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Nakuru Plans to Tame Rogue Childcare Centres 

Day child care facilities in Nakuru County will be required to operate in safe and clean environments and hire staff qualified in Early Childhood Development and Education (ECDE) from recognized Teacher Training institutions if the Child Care Facilities Bill 2019 is ratified.

The Bill advocates for tough legal frameworks within which such centres will operate to ensure holistic development of children in order to bridge the gap of absent parents.

The proposed statute which makes it mandatory for these facilities to seek registration before starting operations also requires applicants to conduct due diligence and ensure that caregivers, ECDE teachers and support staff in their employment do not have previous convictions as prescribed under the Sexual Offences Act and the Children’s Act.

County Executive Committee Member for Education Mr Francis Mwangi observed that due to absence of regulatory system for child handlers at these centres, given that the law only recognizes formal education from nursery school, almost anybody can seek employment in the child care facilities or start their own.

Speaking during a consultative meeting on the Bill between Officials from the County’s Department of Education and members of the Education committee at the County Assembly Mr Mwangi noted that these child minders must exhibit good behaviour to the young children due to the attachment these children give to their handlers at that tender age.

“Some child care facilities are even run in dimly lit rooms in flats. This situation must be corrected. We urgently need to integrate child care into our education system. The starting point is establishing a tough legal framework to run the centres.  The Bill proposes that licenses for Child care homes be renewed annually after thorough vetting of staff and inspection of facilities.

This will keep at bay those rushing for money at the expense of children’s health and cognitive development. We must also ensure the right qualifications. For now, the current porous situation only exposes our children to serious implications,” he said.

The proposed legislation provides that a child care facility will undergo compulsory inspection twice in every year to ascertain whether safety measures to protect children from injury and illness such as emergency exits, adequate ventilation, lockable door and windows and ablution blocks suitable for children are in working.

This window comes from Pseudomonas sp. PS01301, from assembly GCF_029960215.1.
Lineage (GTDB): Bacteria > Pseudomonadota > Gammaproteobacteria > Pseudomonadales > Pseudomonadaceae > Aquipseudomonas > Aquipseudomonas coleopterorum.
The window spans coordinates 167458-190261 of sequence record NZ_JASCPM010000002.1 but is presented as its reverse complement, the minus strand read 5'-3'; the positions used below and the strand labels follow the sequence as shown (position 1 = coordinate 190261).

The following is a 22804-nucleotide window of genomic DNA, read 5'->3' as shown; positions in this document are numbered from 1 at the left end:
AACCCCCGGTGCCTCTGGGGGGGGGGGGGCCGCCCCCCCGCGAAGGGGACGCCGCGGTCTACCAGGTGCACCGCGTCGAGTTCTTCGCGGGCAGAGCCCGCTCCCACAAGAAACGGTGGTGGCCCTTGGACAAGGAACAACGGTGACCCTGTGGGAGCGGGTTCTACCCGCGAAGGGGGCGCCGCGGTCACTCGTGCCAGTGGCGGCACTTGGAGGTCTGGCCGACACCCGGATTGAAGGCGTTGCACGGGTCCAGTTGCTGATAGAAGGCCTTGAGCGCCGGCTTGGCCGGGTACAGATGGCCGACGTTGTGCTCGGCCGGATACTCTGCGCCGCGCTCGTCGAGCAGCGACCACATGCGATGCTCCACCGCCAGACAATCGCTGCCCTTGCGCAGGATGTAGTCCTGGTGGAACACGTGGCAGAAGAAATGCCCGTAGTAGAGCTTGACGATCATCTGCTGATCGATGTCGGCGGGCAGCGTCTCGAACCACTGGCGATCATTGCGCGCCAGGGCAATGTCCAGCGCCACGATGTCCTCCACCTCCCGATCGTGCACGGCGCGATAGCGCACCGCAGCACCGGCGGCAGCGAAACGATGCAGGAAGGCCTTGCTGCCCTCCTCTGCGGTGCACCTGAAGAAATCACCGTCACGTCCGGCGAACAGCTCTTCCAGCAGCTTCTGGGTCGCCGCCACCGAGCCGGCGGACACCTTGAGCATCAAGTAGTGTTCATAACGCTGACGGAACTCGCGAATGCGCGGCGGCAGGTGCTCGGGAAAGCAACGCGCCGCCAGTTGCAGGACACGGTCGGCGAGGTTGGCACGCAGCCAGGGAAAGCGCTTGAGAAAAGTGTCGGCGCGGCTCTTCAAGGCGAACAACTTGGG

A person operating a child care facility that is not registered will now be liable to a fine not exceeding Sh 200,000 or imprisonment of one year or both. They will also be required to keep proper annual reports and records with applicants meeting child-staff ratio.

Any childcare provider previously convicted of a sexual offence and who fails to disclose such conviction when applying for employment in a child care facility will upon conviction serve a jail term of not less than three years or be fined not less than Sh 50,000 or both if the Bill becomes law.

The anticipated legislation provides that a childcare provider who knowingly employs a convicted sexual offender in his or her facility be liable upon conviction to a jail term not exceeding three years or pay a fine not exceeding Sh 1 million or to both.

The Child Care Facilities Bill 2019 gives a parent the right to know how his or her child will be disciplined and be given a copy of the discipline policy in place upon enrollment of the child. Parents will now have a right to visit the facility at any time while the child is there and will also be entitled to know qualification of caregivers.

If the Bill is assented into law any caregiver who takes advantage of his or her position and induces or seduces a child in their care to have sexual intercourse with him or her or commits any other offence under the Sexual Offences Act 2014 shall be deemed to have abused position of trust and shall be liable upon conviction to imprisonment for a term of not less than ten years without an option of a fine.

Chairman of the Education Committee Mr Douglas Ayabey noted that though day child care centres for working parents were an easy option they were weighed down with serious complications.

“Parents may find it easy to drop their baby in such centres. That may be a quick solution to make. But such a decision may affect the growth of your child unless the care is of high standard and readily meets the legal guidelines.

Most child care centres in our county have nothing to offer apart from the rooms they enclose the babies in exposing them to serious behavioural, intellectual and health hazards. Unqualified care givers can inhibit moral and intellectual development of a child,” he stated

 

by Anne Mwale 

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